If you're still dying to have someone tell you the magic trait or characteristic you should observe during your first conversation with a woman, I would say that the most crucial thing you should look for in a potential romantic partner is romantic interest in you. Whatever else you put on your "list," this has to be #1. It's not a guarantee, of course, and it's certainly far from the only trait that must be present in order for a relationship to happen and succeed. But without it, nothing else — and I mean nothing else — matters.

If you learn this, and you take the time to become skillful in reading women's emotional signals and responding appropriately to them, you'll be way ahead of the vast majority of guys out there, and be well on your way to becoming an aware, sensitive, successful, truly romantic man.

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Kevin,

I just want to say thanks for that post - you made several excellent points! Would you mind if I printed it for my own reference?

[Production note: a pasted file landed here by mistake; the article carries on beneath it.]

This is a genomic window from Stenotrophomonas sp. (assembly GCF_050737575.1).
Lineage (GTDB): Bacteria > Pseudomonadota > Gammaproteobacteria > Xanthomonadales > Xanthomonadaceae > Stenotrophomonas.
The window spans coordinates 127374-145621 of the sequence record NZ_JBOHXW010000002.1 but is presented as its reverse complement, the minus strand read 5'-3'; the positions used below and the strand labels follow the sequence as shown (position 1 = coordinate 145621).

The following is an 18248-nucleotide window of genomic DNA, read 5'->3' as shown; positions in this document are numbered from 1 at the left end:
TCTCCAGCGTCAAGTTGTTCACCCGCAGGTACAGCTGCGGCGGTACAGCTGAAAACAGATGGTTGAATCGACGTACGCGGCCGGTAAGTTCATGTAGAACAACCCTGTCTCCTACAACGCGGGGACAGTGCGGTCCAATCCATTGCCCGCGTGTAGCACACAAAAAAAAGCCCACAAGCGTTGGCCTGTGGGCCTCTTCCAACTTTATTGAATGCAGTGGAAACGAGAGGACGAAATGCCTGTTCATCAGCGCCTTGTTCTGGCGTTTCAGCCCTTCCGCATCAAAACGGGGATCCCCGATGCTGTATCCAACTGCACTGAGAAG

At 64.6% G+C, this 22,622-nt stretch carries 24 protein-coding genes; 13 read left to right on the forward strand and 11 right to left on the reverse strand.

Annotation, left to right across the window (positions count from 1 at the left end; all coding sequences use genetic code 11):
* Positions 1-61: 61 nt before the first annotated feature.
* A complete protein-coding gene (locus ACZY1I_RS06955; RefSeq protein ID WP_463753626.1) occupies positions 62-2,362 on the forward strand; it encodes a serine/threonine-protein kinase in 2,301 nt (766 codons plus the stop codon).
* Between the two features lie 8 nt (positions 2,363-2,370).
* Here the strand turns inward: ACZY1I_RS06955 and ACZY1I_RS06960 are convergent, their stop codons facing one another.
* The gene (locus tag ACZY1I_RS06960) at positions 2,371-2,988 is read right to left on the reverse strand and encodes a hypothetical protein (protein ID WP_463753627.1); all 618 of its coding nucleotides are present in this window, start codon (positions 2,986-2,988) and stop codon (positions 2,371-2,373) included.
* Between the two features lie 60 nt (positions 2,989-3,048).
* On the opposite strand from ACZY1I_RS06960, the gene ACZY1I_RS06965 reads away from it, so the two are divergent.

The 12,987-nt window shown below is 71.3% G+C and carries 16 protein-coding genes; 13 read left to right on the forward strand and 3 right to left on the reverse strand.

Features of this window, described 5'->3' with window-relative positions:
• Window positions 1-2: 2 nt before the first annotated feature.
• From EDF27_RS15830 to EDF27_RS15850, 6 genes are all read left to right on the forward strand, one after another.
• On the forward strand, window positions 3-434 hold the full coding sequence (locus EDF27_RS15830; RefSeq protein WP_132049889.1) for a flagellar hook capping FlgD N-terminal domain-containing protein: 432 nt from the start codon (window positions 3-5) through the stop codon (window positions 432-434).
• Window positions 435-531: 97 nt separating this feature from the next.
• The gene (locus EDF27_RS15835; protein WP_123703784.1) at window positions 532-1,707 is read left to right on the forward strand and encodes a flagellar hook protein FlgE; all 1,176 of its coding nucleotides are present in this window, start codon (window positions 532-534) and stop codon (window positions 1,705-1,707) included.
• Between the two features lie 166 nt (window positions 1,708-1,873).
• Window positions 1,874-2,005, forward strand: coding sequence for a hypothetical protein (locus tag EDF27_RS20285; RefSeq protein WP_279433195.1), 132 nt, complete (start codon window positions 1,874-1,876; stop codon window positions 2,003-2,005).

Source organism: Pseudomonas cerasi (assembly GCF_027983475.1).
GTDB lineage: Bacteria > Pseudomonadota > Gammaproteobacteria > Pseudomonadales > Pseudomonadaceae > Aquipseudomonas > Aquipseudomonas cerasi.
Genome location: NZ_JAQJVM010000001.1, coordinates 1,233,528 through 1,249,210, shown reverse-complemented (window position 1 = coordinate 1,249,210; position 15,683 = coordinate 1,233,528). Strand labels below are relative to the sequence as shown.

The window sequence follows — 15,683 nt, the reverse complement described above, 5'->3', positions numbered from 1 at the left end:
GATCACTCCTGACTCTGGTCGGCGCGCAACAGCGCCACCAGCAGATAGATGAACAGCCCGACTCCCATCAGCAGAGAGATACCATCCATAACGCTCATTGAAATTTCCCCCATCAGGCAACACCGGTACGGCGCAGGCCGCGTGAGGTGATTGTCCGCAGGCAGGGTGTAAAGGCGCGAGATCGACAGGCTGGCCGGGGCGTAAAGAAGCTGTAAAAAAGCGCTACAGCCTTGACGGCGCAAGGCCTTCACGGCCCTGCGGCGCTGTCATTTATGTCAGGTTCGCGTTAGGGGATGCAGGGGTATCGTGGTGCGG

I would like to add one thing - the "right" time to ask a woman for a date is when I realize that I like her enough to want to know more. (Assuming she's available.)

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I think you're making much too big a deal about dating.

If its not a big deal, then why are you writing a book about it?

Nothing could be further from the truth. Of course, to ask a woman out usually communicates at least some romantic interest

How much interest is enough to ask a woman out? I would contend that there must be serious interest before asking a woman out. Dating for dating itself isn't going to lead anywhere real except by blind fortune.

One must introspect, identify one's highest virtues -- practice them first-handedly (thereby programming one's emotional mechanism properly) and learn to identify those virtues in another person.